It was about as poignant a moment as one could imagine.
The National World War II Memorial. On the National Mall. On the Saturday before this Memorial Day weekend in 2011.
The site is perfectly framed at one end by the Lincoln Memorial. At the other, it’s the Washington Monument.
It was another Honors Flight Weekend. Hundreds upon hundreds of World War II veterans, many in wheelchairs, are streaming into the memorial.
Bus after bus arrives from the airport with a police escort. Greater Wheeling is represented well. Many know it will be their last deployment.
And greeting just about every one of them on this pristine mid-spring day is Bob Dole in an impeccable dress shirt as crisp as it is white.
The former U.S. senator of Kansas — erstwhile vice-presidential and presidential candidate and, of course, decorated and badly injured World War II veteran — stands tall and displays his characteristic wit and personal touch with each vet. A stool later is brought for him as the vets keep pouring in.
Standing just behind Dole and off to his right, this observer hears the stories and the mutual words of encouragement. The smiles are as bright as the sun this day. The affection and bond are unparalleled among these bands of brothers.
Subscribe to Weelunk
But, too, one can almost smell the salt of the tears.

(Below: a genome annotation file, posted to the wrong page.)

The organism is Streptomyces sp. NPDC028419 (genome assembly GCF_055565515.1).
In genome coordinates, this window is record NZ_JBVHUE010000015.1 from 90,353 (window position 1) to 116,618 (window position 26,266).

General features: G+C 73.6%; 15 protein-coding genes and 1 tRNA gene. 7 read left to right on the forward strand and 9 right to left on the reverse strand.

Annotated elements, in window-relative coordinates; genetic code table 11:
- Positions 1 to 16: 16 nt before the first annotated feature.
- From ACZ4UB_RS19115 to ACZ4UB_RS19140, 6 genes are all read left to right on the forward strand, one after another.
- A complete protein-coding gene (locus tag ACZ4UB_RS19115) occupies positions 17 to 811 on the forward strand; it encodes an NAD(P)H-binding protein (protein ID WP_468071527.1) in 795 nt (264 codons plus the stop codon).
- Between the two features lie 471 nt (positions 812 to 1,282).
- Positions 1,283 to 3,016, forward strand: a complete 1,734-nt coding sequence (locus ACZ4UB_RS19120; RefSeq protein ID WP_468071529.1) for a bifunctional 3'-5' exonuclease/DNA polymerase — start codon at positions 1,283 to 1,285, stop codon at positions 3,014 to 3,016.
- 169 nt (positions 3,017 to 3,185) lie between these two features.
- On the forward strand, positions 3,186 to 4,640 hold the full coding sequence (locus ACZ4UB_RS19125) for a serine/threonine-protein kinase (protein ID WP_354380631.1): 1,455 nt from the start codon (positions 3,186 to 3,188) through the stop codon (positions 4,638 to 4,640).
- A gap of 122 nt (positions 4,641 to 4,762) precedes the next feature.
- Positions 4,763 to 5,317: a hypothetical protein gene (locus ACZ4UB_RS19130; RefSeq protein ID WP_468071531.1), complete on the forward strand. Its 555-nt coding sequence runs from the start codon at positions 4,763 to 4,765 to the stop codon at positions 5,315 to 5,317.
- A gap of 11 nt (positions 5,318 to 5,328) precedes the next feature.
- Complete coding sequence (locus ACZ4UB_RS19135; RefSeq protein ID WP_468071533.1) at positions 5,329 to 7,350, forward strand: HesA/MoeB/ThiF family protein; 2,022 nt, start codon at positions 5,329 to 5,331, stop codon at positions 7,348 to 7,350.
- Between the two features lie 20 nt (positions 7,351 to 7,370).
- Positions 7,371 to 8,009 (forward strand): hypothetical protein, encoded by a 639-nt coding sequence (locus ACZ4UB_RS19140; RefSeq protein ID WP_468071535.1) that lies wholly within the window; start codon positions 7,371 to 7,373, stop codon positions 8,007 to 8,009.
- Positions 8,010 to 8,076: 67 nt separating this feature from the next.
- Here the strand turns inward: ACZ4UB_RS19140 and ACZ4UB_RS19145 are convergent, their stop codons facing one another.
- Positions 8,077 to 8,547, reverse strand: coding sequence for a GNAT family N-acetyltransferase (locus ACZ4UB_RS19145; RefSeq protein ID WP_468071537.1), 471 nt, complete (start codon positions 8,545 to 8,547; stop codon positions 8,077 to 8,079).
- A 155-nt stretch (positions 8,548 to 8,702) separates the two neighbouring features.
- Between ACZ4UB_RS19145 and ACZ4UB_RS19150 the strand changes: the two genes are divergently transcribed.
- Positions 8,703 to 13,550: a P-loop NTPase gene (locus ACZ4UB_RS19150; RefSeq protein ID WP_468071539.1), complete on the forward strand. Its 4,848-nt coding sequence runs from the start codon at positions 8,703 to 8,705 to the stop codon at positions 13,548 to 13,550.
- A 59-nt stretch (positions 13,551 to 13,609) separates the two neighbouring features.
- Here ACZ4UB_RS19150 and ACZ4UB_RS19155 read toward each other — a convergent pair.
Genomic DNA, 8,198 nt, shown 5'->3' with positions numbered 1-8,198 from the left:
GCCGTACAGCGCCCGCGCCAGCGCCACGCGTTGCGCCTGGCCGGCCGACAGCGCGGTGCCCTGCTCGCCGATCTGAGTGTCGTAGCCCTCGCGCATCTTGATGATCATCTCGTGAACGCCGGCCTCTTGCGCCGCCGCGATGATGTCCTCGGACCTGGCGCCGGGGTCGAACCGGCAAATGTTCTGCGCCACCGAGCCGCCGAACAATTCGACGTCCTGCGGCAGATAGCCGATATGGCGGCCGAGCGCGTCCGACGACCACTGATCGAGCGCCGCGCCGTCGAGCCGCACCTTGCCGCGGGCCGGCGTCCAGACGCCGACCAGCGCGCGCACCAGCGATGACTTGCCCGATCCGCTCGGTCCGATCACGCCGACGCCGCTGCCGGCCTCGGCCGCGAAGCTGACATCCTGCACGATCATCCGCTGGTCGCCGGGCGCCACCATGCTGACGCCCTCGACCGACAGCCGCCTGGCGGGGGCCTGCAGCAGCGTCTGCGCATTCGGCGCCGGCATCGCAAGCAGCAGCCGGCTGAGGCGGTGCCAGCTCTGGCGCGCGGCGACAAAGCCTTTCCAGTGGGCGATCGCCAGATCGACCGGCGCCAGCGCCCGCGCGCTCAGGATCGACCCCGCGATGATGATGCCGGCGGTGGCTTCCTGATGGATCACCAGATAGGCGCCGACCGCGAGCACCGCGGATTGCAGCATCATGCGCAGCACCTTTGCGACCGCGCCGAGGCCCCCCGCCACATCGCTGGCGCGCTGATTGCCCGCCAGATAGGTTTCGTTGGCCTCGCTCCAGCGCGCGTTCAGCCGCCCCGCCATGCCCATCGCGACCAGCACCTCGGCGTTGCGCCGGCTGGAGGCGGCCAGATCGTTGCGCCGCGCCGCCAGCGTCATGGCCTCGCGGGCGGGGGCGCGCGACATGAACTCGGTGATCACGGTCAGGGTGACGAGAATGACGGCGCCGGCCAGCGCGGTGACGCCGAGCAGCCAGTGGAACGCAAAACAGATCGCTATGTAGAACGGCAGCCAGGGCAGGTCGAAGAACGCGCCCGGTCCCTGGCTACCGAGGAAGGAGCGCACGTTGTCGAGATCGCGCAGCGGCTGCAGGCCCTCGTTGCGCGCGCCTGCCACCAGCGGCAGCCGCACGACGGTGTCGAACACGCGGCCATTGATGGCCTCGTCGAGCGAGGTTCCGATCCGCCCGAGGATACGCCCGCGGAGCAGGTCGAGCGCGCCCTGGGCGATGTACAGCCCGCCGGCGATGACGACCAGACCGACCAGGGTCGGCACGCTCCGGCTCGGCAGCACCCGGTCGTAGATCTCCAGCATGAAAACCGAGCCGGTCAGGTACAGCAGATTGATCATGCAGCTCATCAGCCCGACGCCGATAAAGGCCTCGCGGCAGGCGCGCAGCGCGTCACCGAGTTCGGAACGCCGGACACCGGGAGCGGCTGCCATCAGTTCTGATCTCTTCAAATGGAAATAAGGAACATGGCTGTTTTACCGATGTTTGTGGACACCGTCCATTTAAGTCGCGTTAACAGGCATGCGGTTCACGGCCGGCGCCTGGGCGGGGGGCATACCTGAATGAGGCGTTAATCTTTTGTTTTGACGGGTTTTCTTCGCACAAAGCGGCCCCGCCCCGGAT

Not far away, more veterans are paying their respects to their commander in chief at the Franklin D. Roosevelt Memorial.
And soon, throngs of kids on their spring school trips are surrounding them.
“Can I have my picture taken with a hero?” asks one girl, not even in her teens, unprompted.
Soon, lots of heroes are having lots of pictures taken with a generation born such a short time ago.
You can see the gratitude in the eyes of the vets that children so young actually understand. They’ve been taught well. They’ve learned well. “There is hope for America,” you can almost hear these veterans say.
It is the object lesson of all object lessons for the rest of us as we pause in solemn remembrance this Memorial Day weekend.
God forbid that we ever forget.
• Colin McNickle, the retired editorial page editor of the Pittsburgh Tribune-Review, now is communications and marketing director at the Allegheny Institute for Public Policy. He began his journalism career at local newspapers and radio stations. A 1976 graduate of Martins Ferry High School, he grew up in Colerain.